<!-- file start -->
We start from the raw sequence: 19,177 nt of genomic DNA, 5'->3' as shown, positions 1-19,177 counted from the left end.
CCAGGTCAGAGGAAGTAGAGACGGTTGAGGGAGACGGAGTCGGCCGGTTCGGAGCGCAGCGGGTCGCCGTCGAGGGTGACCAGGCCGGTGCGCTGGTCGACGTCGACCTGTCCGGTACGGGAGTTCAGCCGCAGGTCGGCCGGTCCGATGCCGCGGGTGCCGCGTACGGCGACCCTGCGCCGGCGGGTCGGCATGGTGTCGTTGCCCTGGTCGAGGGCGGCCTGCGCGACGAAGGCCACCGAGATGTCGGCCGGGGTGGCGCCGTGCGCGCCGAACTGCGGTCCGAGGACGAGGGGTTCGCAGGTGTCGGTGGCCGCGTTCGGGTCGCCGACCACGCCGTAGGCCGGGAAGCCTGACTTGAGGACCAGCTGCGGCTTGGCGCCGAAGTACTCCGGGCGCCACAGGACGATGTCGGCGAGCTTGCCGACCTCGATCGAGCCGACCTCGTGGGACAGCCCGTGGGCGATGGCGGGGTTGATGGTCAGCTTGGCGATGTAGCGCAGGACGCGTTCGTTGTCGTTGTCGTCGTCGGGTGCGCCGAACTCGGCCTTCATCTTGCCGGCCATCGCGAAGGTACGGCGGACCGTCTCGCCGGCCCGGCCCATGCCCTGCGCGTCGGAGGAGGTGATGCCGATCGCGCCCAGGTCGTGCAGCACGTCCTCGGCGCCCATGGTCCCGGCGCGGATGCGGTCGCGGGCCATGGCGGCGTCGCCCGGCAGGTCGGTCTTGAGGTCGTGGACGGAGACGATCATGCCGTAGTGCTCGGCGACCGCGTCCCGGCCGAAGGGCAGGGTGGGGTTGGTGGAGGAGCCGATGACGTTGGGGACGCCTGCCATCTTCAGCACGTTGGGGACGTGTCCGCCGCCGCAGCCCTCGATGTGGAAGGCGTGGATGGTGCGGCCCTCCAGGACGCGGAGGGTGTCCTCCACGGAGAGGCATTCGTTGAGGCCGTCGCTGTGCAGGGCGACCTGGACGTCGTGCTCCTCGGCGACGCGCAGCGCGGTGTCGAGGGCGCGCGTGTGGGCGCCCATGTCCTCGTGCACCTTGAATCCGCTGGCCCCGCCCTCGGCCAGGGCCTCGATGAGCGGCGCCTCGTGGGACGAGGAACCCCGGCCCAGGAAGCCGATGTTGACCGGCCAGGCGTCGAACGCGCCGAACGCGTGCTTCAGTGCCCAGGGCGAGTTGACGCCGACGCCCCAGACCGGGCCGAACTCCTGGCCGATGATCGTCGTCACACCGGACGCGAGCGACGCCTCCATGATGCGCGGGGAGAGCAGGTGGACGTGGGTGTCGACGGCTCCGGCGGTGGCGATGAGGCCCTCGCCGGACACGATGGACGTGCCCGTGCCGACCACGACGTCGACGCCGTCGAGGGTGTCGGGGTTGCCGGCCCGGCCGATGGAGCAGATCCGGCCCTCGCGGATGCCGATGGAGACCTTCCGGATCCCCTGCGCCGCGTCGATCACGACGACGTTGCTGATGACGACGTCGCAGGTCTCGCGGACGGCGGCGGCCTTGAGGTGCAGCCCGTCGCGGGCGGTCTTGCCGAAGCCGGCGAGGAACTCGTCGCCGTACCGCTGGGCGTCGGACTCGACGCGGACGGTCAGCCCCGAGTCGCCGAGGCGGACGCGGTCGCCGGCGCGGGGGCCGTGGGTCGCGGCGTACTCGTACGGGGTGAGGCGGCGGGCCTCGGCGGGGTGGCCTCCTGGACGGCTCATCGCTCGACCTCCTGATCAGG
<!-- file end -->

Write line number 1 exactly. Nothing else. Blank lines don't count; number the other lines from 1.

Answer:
We start from the raw sequence: 19,177 nt of genomic DNA, 5'->3' as shown, positions 1-19,177 counted from the left end.